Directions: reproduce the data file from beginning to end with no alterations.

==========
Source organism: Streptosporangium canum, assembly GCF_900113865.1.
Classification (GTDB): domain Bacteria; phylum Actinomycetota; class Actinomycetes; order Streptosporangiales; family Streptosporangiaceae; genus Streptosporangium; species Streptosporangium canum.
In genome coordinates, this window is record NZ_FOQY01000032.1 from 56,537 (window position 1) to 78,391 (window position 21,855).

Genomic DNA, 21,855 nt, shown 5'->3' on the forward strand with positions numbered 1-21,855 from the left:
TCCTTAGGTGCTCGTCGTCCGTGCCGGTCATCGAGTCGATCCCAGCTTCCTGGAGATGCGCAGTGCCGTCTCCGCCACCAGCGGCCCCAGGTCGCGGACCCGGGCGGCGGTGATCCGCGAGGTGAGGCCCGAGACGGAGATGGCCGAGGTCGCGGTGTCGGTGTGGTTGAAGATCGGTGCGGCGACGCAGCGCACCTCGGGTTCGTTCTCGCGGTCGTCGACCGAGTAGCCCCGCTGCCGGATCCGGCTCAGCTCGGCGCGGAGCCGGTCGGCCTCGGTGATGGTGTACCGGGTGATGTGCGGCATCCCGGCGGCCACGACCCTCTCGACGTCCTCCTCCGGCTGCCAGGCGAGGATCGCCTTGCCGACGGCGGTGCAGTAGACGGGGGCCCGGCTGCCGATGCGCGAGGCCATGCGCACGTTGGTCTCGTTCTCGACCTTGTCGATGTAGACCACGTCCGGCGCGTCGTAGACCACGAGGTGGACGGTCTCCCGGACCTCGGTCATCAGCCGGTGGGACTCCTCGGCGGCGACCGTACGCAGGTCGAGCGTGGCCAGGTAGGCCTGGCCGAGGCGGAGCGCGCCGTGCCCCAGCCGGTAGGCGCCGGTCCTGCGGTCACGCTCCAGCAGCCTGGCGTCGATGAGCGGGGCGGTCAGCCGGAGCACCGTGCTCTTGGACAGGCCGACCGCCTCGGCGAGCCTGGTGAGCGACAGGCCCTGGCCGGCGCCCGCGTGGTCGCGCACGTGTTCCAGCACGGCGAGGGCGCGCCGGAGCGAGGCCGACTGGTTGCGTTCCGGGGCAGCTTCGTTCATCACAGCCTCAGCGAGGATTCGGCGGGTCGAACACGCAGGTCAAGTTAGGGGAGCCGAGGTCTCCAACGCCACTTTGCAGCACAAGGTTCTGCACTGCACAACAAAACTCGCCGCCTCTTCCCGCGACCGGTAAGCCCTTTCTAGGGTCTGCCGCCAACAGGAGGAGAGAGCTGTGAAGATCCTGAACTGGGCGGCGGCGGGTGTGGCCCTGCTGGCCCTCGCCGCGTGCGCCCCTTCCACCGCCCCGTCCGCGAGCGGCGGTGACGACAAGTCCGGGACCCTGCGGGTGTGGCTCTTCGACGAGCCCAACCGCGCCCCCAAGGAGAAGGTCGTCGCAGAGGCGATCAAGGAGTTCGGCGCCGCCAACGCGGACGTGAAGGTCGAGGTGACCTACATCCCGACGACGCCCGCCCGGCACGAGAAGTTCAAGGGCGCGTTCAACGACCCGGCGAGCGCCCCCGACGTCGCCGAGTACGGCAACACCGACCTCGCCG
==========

Source organism: Streptosporangium canum, assembly GCF_900113865.1.
Classification (GTDB): domain Bacteria; phylum Actinomycetota; class Actinomycetes; order Streptosporangiales; family Streptosporangiaceae; genus Streptosporangium; species Streptosporangium canum.
In genome coordinates, this window is record NZ_FOQY01000032.1 from 56,537 (window position 1) to 78,391 (window position 21,855).

Genomic DNA, 21,855 nt, shown 5'->3' on the forward strand with positions numbered 1-21,855 from the left:
TCCTTAGGTGCTCGTCGTCCGTGCCGGTCATCGAGTCGATCCCAGCTTCCTGGAGATGCGCAGTGCCGTCTCCGCCACCAGCGGCCCCAGGTCGCGGACCCGGGCGGCGGTGATCCGCGAGGTGAGGCCCGAGACGGAGATGGCCGAGGTCGCGGTGTCGGTGTGGTTGAAGATCGGTGCGGCGACGCAGCGCACCTCGGGTTCGTTCTCGCGGTCGTCGACCGAGTAGCCCCGCTGCCGGATCCGGCTCAGCTCGGCGCGGAGCCGGTCGGCCTCGGTGATGGTGTACCGGGTGATGTGCGGCATCCCGGCGGCCACGACCCTCTCGACGTCCTCCTCCGGCTGCCAGGCGAGGATCGCCTTGCCGACGGCGGTGCAGTAGACGGGGGCCCGGCTGCCGATGCGCGAGGCCATGCGCACGTTGGTCTCGTTCTCGACCTTGTCGATGTAGACCACGTCCGGCGCGTCGTAGACCACGAGGTGGACGGTCTCCCGGACCTCGGTCATCAGCCGGTGGGACTCCTCGGCGGCGACCGTACGCAGGTCGAGCGTGGCCAGGTAGGCCTGGCCGAGGCGGAGCGCGCCGTGCCCCAGCCGGTAGGCGCCGGTCCTGCGGTCACGCTCCAGCAGCCTGGCGTCGATGAGCGGGGCGGTCAGCCGGAGCACCGTGCTCTTGGACAGGCCGACCGCCTCGGCGAGCCTGGTGAGCGACAGGCCCTGGCCGGCGCCCGCGTGGTCGCGCACGTGTTCCAGCACGGCGAGGGCGCGCCGGAGCGAGGCCGACTGGTTGCGTTCCGGGGCAGCTTCGTTCATCACAGCCTCAGCGAGGATTCGGCGGGTCGAACACGCAGGTCAAGTTAGGGGAGCCGAGGTCTCCAACGCCACTTTGCAGCACAAGGTTCTGCACTGCACAACAAAACTCGCCGCCTCTTCCCGCGACCGGTAAGCCCTTTCTAGGGTCTGCCGCCAACAGGAGGAGAGAGCTGTGAAGATCCTGAACTGGGCGGCGGCGGGTGTGGCCCTGCTGGCCCTCGCCGCGTGCGCCCCTTCCACCGCCCCGTCCGCGAGCGGCGGTGACGACAAGTCCGGGACCCTGCGGGTGTGGCTCTTCGACGAGCCCAACCGCGCCCCCAAGGAGAAGGTCGTCGCAGAGGCGATCAAGGAGTTCGGCGCCGCCAACGCGGACGTGAAGGTCGAGGTGACCTACATCCCGACGACGCCCGCCCGGCACGAGAAGTTCAAGGGCGCGTTCAACGACCCGGCGAGCGCCCCCGACGTCGCCGAGTACGGCAACACCGACCTCGCCG